B2.1.5 - Cell Differentiation Flashcards Preview

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Flashcards in B2.1.5 - Cell Differentiation Deck (14):

What does it mean when a cell differentiates?

It means it is becoming specialised to perform a job


What happens when a cell becomes specialised?

Its structure changes so that it is better adapted to perform its function.


Why are specialised cells more efficient compared to other cells?

Life processes are carried out more effectively as the cell has adapted to that certain job.


Give an example of a cell that is in the human body that is specialised for only one job.

Nerve cells
Fat cells
Red blood cells


Give an example of a cell that is in a plant that is specialised for only one job.

Root cells
Leaf palisade cells


What are sperm cells specialised to?

Transferring genetic material from the male to the ovum.


How have sperm cells adapted?

Flagellum - for movement
Lots of mitochondria - needs energy for movement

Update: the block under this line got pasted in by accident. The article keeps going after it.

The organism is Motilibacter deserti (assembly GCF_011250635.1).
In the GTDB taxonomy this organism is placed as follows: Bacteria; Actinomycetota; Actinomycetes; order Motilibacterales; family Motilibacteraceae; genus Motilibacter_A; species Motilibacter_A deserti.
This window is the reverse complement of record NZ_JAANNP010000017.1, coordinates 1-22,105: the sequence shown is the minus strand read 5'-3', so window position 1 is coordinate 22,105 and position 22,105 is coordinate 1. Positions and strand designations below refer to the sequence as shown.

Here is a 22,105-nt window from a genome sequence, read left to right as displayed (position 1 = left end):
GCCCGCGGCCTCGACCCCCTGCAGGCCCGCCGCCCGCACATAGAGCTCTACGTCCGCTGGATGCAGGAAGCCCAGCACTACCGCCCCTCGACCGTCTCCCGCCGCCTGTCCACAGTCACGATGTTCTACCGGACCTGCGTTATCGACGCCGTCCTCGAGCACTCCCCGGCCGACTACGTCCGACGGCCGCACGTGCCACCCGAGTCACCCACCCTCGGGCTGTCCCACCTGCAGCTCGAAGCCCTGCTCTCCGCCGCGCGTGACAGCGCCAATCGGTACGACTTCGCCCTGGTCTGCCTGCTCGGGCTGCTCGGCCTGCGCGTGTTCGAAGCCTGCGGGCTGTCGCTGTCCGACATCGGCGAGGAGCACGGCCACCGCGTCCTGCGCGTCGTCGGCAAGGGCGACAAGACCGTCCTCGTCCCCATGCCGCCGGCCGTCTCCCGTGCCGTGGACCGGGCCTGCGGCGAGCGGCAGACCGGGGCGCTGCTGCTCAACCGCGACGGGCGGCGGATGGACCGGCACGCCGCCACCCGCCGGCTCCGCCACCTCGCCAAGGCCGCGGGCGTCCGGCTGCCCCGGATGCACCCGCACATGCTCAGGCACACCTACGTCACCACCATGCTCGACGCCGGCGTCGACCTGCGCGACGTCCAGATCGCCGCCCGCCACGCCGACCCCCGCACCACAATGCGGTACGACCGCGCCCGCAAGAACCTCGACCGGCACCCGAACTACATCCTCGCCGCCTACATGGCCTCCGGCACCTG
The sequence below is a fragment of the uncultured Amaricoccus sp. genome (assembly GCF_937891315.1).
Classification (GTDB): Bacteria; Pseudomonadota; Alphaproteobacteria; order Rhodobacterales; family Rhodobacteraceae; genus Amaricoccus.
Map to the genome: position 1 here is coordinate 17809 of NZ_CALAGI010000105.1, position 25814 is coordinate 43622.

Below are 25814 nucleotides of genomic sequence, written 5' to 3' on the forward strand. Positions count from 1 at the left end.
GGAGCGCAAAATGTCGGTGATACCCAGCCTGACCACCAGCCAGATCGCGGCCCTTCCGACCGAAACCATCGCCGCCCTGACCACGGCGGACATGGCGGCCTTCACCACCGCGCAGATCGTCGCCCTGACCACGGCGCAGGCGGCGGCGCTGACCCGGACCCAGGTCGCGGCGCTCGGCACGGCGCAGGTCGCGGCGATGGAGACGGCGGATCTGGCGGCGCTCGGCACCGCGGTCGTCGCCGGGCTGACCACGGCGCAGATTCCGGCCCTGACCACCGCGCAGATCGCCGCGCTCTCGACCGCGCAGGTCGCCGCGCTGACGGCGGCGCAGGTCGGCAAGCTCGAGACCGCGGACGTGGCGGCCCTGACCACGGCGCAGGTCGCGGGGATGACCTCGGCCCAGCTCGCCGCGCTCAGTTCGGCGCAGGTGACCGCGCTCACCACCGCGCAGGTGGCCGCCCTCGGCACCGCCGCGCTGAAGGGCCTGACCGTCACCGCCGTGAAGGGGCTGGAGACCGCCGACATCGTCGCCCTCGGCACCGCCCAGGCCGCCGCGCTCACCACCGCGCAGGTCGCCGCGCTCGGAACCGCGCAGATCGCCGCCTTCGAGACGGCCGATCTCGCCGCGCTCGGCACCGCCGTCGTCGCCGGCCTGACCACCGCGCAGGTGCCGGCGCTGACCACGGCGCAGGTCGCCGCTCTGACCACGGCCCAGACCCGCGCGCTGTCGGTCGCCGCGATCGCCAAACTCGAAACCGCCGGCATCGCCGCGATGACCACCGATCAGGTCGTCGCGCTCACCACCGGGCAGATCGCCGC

Acrosome - stores digestive enzymes which break down the outer layers of the ovum


What are fat cells specialised to do?

Store fat so it can be used later as a store of energy
Provide insulation for animals
To form a protective layer around some organs like the heart


How have fat cells adapted?

By having a small layer of cytoplasm surrounding a fat reservoir. They can expand up to 1000 times their original size as they fill with fat.


What are red blood cells specialised to do?

Transport oxygen around the body


How have red blood cells adapted?

Biconcave discs - they are pushed in on both sides to form a. Biconcave shape, which increase the surface area to volume ratio, speeding up the diffusion of oxygen into the cell, and carbon dioxide out.
Haemoglobin - this protein binds to oxygen to form oxyhaemoglobin
No nucleus - more space more haemoglobin molecules


Describe ciliated cells.

You have ciliated cells in your airways, and in between these cells is goblet cells which produce sticky mucus. This traps dirt and bacteria. The cilia (tiny hairs) on the top of the cells sweep the mucus away from your lungs to the back of your throat, where it is swallowed so the bacteria is killed in the stomach.


What are palisade cells specialised for?

Carrying out photosynthesis


How have they adapted?

They are found near the surface of the leaf and are packed with chloroplasts, which is where photosynthesis happens. They have a regular shape to allow close packing within the leaf, maximising the absorption of the sunlight.